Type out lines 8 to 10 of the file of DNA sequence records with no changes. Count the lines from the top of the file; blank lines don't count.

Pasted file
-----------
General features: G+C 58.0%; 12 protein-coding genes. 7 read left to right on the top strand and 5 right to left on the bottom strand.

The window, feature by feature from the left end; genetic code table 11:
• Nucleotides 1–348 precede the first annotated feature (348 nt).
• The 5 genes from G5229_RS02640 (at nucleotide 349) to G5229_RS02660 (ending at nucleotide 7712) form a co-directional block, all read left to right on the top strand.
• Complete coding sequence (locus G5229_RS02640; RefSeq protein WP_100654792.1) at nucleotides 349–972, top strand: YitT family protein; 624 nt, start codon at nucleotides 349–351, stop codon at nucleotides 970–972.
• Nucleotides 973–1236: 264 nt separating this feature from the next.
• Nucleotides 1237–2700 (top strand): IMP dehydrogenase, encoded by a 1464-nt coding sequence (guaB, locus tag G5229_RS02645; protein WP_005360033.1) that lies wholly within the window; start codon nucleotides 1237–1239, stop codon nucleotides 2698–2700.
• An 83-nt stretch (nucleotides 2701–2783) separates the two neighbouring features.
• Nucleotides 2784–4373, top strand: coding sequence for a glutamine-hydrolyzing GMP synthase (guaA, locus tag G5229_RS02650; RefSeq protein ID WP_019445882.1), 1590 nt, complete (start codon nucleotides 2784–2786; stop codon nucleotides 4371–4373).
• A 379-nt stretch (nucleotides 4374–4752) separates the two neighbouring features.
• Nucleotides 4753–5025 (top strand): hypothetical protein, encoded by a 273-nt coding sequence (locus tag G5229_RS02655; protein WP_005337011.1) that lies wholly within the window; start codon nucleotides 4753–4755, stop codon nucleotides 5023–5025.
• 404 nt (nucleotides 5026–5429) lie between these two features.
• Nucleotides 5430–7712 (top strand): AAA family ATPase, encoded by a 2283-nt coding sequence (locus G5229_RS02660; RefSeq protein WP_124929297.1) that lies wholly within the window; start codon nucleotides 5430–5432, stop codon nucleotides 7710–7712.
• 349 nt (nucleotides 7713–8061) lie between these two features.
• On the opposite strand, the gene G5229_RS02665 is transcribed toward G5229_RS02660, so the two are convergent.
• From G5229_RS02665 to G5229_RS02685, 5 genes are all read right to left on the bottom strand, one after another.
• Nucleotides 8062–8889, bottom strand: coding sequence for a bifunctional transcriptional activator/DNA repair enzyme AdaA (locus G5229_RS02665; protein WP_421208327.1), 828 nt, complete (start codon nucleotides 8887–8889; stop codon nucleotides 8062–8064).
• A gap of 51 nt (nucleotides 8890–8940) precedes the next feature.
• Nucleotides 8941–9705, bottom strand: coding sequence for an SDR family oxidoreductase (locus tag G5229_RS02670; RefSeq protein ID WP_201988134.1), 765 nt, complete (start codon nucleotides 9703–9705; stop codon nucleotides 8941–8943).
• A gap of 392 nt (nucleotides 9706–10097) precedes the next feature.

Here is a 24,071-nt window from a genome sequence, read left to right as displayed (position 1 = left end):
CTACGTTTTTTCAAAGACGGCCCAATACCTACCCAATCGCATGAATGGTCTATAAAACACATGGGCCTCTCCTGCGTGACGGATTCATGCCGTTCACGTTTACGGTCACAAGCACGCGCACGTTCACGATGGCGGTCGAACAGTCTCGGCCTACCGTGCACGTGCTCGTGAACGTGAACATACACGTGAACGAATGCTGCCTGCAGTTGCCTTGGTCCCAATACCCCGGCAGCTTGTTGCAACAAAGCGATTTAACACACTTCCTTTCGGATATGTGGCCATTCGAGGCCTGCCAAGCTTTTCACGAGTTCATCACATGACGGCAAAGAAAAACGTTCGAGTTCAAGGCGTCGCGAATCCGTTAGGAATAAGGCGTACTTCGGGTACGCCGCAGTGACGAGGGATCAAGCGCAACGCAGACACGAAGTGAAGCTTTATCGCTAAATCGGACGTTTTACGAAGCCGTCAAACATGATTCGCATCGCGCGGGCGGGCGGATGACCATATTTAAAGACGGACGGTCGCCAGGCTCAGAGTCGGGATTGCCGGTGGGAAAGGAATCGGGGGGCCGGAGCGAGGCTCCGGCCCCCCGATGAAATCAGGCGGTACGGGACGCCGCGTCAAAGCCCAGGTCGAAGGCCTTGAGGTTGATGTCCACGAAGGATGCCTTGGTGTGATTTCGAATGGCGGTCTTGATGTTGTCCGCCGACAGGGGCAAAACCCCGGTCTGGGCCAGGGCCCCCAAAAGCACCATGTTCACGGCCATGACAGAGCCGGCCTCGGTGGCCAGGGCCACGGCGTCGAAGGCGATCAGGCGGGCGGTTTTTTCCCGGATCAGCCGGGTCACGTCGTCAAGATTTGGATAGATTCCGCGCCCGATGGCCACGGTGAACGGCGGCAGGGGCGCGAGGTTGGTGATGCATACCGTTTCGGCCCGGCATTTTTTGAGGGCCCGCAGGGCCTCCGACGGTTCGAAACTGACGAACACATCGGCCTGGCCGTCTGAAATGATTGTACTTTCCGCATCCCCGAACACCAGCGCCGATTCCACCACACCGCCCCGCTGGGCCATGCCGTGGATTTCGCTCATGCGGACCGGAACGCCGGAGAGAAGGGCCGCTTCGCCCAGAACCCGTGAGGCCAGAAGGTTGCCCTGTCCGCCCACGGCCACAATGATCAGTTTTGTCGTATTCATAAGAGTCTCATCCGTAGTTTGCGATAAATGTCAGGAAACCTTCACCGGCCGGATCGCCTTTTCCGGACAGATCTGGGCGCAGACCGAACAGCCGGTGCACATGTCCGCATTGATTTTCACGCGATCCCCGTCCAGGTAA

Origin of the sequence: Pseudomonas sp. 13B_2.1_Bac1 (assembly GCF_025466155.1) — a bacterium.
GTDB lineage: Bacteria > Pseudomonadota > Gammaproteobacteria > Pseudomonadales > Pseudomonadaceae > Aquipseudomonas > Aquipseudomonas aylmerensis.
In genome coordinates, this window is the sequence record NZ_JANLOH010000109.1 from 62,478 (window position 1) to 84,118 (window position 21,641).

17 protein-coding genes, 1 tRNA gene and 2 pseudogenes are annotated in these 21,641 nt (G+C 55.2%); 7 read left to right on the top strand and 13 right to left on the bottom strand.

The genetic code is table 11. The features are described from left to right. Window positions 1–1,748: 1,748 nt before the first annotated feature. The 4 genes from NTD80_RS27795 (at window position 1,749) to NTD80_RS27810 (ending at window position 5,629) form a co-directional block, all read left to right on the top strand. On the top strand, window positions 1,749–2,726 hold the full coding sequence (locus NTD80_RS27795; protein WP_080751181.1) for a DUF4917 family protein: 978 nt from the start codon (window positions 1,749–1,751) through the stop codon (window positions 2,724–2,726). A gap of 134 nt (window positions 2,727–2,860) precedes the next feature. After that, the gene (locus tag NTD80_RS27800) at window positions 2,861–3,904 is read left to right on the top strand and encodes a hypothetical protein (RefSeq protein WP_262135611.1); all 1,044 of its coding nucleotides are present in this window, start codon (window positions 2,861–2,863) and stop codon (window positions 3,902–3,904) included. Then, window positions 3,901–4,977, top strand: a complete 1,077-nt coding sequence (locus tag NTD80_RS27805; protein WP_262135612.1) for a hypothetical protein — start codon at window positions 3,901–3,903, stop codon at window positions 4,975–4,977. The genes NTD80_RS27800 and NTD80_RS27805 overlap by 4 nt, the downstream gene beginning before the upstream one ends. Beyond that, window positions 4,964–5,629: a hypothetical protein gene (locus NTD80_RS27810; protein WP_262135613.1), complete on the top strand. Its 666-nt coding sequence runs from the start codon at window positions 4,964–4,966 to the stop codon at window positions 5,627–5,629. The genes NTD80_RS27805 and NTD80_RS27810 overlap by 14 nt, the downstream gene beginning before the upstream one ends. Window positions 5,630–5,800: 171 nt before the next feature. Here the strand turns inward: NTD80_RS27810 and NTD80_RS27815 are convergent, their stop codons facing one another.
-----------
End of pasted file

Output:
• An 83-nt stretch (nucleotides 2701–2783) separates the two neighbouring features.
• Nucleotides 2784–4373, top strand: coding sequence for a glutamine-hydrolyzing GMP synthase (guaA, locus tag G5229_RS02650; RefSeq protein ID WP_019445882.1), 1590 nt, complete (start codon nucleotides 2784–2786; stop codon nucleotides 4371–4373).
• A 379-nt stretch (nucleotides 4374–4752) separates the two neighbouring features.